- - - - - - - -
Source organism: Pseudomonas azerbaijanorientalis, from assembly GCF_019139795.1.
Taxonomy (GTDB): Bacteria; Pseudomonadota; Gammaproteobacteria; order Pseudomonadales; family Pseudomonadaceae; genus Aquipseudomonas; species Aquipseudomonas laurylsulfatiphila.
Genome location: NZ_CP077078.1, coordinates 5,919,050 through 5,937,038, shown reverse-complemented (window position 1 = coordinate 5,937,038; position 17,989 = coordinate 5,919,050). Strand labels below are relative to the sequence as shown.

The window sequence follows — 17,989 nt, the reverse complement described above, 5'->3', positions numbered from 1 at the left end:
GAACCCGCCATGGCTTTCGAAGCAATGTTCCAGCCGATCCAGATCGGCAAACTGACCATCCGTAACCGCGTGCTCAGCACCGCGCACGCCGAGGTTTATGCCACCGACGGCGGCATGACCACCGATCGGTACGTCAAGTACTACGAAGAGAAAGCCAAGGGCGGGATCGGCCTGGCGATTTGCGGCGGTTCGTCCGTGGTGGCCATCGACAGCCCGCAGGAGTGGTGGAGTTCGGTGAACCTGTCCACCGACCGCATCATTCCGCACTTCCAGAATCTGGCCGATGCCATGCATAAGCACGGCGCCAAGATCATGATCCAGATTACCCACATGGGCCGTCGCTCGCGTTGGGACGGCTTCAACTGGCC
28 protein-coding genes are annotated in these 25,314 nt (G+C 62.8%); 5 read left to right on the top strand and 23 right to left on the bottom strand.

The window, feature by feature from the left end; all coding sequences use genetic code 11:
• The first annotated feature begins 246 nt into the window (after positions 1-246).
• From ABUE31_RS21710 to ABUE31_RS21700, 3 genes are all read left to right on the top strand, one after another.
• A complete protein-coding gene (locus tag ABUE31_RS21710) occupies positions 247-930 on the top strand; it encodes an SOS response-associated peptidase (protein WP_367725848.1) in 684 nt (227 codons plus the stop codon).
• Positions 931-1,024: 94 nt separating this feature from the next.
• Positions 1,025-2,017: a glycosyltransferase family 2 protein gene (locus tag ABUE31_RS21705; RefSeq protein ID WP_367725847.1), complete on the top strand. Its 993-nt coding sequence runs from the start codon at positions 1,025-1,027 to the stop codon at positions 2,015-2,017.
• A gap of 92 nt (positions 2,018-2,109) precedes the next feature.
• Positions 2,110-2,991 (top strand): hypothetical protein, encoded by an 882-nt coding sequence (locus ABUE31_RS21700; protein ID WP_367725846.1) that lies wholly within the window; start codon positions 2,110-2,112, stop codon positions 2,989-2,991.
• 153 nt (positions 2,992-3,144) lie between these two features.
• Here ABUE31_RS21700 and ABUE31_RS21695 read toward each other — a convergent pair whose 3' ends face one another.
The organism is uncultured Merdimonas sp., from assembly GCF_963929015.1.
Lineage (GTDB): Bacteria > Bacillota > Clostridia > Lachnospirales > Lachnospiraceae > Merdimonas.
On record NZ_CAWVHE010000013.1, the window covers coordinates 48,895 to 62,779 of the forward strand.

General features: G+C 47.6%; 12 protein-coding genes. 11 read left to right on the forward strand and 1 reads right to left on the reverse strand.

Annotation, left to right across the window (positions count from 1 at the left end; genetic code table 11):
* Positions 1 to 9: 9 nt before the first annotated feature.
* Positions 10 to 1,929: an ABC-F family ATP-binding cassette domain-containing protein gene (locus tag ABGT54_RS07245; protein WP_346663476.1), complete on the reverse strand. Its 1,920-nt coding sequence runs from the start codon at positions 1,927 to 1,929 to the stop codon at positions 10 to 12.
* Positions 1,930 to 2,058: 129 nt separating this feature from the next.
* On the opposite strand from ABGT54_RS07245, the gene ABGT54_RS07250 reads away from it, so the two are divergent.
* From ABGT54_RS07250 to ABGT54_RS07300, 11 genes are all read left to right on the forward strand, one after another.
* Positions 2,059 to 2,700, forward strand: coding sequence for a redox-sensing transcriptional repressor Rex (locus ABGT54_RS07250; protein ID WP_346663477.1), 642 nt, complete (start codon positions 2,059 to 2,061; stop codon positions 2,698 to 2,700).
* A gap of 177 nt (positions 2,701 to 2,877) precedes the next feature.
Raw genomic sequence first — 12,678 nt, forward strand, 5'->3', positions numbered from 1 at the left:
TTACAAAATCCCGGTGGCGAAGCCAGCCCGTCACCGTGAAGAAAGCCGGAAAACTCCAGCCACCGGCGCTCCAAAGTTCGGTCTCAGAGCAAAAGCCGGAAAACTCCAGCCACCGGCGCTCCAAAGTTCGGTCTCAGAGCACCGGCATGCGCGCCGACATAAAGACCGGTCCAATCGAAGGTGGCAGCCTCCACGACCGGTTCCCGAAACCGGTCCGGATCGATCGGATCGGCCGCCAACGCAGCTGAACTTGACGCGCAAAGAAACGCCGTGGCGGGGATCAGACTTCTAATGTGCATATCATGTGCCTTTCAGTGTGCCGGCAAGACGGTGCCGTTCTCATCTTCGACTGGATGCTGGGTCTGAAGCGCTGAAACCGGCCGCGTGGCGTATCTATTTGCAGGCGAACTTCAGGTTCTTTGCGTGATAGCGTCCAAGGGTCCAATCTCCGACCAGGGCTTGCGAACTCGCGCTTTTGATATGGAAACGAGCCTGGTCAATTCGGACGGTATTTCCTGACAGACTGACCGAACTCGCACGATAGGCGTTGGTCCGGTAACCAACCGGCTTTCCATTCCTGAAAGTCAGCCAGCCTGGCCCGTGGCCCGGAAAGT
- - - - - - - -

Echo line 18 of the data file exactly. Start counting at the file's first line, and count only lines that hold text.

Lineage (GTDB): Bacteria > Bacillota > Clostridia > Lachnospirales > Lachnospiraceae > Merdimonas.